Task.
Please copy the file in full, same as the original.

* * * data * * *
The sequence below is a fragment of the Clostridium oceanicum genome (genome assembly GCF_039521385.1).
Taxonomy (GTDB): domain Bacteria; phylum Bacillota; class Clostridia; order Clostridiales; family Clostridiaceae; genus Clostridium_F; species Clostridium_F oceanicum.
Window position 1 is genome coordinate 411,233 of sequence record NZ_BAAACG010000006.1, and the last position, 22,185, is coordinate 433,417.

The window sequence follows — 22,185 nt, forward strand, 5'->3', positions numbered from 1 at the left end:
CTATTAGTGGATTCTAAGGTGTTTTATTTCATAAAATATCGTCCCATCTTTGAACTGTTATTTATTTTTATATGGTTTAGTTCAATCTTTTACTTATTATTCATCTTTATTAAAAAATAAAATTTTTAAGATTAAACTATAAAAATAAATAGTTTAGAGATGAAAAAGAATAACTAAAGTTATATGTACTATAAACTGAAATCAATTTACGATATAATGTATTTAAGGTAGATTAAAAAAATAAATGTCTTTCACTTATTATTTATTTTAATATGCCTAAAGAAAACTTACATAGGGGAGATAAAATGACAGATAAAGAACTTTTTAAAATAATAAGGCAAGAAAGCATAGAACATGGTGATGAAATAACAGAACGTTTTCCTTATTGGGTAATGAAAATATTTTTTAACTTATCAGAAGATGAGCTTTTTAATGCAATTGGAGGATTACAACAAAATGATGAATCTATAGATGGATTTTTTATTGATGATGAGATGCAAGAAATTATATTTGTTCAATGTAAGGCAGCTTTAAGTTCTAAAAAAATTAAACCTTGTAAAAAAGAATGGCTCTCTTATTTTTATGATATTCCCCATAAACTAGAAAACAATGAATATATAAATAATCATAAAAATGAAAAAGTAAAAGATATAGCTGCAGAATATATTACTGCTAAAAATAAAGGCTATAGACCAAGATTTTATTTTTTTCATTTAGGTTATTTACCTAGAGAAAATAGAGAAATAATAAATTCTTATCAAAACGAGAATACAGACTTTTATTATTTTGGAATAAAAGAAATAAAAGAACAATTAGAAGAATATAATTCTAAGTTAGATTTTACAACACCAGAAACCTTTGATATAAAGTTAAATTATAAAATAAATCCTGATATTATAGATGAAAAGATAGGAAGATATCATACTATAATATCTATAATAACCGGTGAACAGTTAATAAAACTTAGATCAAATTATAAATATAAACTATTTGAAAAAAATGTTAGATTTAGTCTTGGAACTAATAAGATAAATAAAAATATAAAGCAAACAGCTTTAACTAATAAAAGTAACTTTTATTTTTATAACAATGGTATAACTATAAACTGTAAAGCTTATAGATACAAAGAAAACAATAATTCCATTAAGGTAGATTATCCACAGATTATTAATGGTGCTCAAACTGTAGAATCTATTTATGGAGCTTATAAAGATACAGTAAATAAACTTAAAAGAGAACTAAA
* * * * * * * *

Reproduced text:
The sequence below is a fragment of the Clostridium oceanicum genome (genome assembly GCF_039521385.1).
Taxonomy (GTDB): domain Bacteria; phylum Bacillota; class Clostridia; order Clostridiales; family Clostridiaceae; genus Clostridium_F; species Clostridium_F oceanicum.
Window position 1 is genome coordinate 411,233 of sequence record NZ_BAAACG010000006.1, and the last position, 22,185, is coordinate 433,417.

The window sequence follows — 22,185 nt, forward strand, 5'->3', positions numbered from 1 at the left end:
CTATTAGTGGATTCTAAGGTGTTTTATTTCATAAAATATCGTCCCATCTTTGAACTGTTATTTATTTTTATATGGTTTAGTTCAATCTTTTACTTATTATTCATCTTTATTAAAAAATAAAATTTTTAAGATTAAACTATAAAAATAAATAGTTTAGAGATGAAAAAGAATAACTAAAGTTATATGTACTATAAACTGAAATCAATTTACGATATAATGTATTTAAGGTAGATTAAAAAAATAAATGTCTTTCACTTATTATTTATTTTAATATGCCTAAAGAAAACTTACATAGGGGAGATAAAATGACAGATAAAGAACTTTTTAAAATAATAAGGCAAGAAAGCATAGAACATGGTGATGAAATAACAGAACGTTTTCCTTATTGGGTAATGAAAATATTTTTTAACTTATCAGAAGATGAGCTTTTTAATGCAATTGGAGGATTACAACAAAATGATGAATCTATAGATGGATTTTTTATTGATGATGAGATGCAAGAAATTATATTTGTTCAATGTAAGGCAGCTTTAAGTTCTAAAAAAATTAAACCTTGTAAAAAAGAATGGCTCTCTTATTTTTATGATATTCCCCATAAACTAGAAAACAATGAATATATAAATAATCATAAAAATGAAAAAGTAAAAGATATAGCTGCAGAATATATTACTGCTAAAAATAAAGGCTATAGACCAAGATTTTATTTTTTTCATTTAGGTTATTTACCTAGAGAAAATAGAGAAATAATAAATTCTTATCAAAACGAGAATACAGACTTTTATTATTTTGGAATAAAAGAAATAAAAGAACAATTAGAAGAATATAATTCTAAGTTAGATTTTACAACACCAGAAACCTTTGATATAAAGTTAAATTATAAAATAAATCCTGATATTATAGATGAAAAGATAGGAAGATATCATACTATAATATCTATAATAACCGGTGAACAGTTAATAAAACTTAGATCAAATTATAAATATAAACTATTTGAAAAAAATGTTAGATTTAGTCTTGGAACTAATAAGATAAATAAAAATATAAAGCAAACAGCTTTAACTAATAAAAGTAACTTTTATTTTTATAACAATGGTATAACTATAAACTGTAAAGCTTATAGATACAAAGAAAACAATAATTCCATTAAGGTAGATTATCCACAGATTATTAATGGTGCTCAAACTGTAGAATCTATTTATGGAGCTTATAAAGATACAGTAAATAAACTTAAAAGAGAACTAAA